11 Important Questions to Ask Yourself Before Becoming a “Bird Parent”
- Consider the bird’s lifespan. Adopting a parrot is like adopting a 2 or 3-year-old toddler who will never grow up. Many parrots have long lifespans. Even small parrots can live 30 to 45 years. Larger parrots can live 70 to 90 years. How old are you? If you’re young, what are your future, lifetime plans and will a “permanent toddler” be in the picture? If you’re older, will your bird outlive you? If so, what provisions will you be able to make for your bird when you’re gone?
- Parrots (like toddlers) require enormous amounts of attention and they are social creatures. What is your schedule? What are your other commitments? Do you have time to provide the emotional and physical stimuli he needs for an enriched and happy life?
- Captive birds require clean environments. As well as providing emotional and physical enrichment, will you have time to thoroughly clean your bird’s cage and environment daily?
- Birds require a varied, well balanced diet of specially formulated pellets, fresh fruits and vegetables, and a variety of healthy seeds. Will you have time to buy “bird groceries”? Fresh foods spoil quickly so uneaten food should be taken away as soon as your bird is finished with his meal. Birds need fresh water that may need replacing multiple times during the day. Will you be available to do those things?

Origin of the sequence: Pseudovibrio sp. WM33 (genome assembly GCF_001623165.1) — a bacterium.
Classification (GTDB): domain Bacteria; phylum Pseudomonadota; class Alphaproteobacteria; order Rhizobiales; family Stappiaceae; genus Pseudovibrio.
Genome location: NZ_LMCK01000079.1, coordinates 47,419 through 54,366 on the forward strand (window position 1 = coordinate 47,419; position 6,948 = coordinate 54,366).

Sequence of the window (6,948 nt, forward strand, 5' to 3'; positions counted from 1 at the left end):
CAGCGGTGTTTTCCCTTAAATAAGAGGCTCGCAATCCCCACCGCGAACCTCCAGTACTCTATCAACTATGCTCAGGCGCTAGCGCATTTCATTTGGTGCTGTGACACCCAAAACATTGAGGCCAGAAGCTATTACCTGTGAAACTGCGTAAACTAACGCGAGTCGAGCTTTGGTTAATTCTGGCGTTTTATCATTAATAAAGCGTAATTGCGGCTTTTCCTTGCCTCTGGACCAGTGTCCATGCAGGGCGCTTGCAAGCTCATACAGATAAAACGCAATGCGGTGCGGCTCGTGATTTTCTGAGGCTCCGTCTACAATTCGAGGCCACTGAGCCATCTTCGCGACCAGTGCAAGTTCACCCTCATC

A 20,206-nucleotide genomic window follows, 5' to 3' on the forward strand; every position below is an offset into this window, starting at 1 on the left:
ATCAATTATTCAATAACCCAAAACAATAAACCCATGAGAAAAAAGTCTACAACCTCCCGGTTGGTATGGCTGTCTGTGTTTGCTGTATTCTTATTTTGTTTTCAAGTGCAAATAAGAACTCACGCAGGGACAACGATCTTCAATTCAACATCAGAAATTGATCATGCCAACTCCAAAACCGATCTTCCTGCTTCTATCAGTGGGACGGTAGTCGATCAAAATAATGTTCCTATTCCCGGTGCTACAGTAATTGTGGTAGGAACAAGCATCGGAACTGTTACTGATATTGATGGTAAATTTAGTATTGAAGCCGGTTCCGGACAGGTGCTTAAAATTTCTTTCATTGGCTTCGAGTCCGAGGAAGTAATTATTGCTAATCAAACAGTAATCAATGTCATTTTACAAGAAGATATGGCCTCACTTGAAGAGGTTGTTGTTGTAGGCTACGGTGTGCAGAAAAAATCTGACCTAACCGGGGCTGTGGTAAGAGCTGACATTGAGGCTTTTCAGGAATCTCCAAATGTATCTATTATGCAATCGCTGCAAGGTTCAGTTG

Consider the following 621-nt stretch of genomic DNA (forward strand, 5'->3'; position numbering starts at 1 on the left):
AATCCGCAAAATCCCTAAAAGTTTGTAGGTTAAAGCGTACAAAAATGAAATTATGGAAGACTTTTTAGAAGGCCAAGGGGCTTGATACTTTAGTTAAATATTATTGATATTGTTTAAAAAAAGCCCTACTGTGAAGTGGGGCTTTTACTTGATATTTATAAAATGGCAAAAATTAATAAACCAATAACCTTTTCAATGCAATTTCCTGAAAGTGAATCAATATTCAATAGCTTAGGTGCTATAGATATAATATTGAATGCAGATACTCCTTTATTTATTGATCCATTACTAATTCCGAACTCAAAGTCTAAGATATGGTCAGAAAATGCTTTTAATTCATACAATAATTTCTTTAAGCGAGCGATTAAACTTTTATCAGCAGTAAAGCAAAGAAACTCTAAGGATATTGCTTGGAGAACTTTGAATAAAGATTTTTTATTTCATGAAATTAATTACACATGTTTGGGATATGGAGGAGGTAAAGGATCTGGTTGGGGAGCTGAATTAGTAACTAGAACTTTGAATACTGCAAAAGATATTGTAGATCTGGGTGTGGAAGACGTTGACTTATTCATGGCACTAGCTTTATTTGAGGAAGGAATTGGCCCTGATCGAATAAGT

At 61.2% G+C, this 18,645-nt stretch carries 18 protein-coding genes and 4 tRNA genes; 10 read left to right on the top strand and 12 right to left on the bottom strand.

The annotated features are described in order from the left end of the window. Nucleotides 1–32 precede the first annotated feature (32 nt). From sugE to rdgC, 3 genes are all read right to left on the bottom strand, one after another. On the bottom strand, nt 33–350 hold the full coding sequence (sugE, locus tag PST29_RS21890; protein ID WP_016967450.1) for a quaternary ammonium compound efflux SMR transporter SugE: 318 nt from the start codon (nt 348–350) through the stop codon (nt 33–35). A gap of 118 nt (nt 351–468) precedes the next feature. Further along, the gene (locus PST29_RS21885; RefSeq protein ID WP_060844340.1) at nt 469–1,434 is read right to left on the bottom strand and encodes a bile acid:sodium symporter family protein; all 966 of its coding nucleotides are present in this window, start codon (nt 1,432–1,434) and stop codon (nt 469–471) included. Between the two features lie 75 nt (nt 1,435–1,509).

- Birds, like all companion animals, need regular veterinary care. Veterinary care is often expensive. Whether your bird is a budgie, or a large macaw, the fee for examinations, treatment, medications, surgery, etc. are the same. What is your financial situation? Can you afford general maintenance veterinary care, and can you afford to pay for a medical emergency if something should happen? Not all veterinarians will treat birds. Do you have an avian veterinarian near you? If not, are you willing to drive long distance for your bird’s care?
- Parrots are notoriously noisy and even the smallest of parrots can have amazingly loud and boisterous and/or shrill screams. If a bird is not terribly loud, he may make repetitive and nerve wracking sounds. What is your “noise” tolerance and how patient are you? What is your neighbor’s noise tolerance?
- Parrots not only love to chew things up and tear things apart, it’s their natural behavior. In the wild, they break open nuts and fruit, they build nests, and break off tree branches. Chewing also provides emotional and physical stimuli, and it is also a form of recreation and play. Captive parrots need toys and plenty of them. Bird toys will need to be replaced regularly. If you’re unable to make appropriate and safe toys for your bird, you will need to purchase them. Bird toys are expensive. What is your bird toy budget?
- *The safe and secure housing for your bird will be expensive. Cages and appropriate housing can cost into the thousands of dollars. Beware of used cages and bargain cages. And yes, your bird will need a cage or an aviary. *(See “myths” below for more information about caging and cages.) Cages are expensive. What is your cage or housing budget for your bird?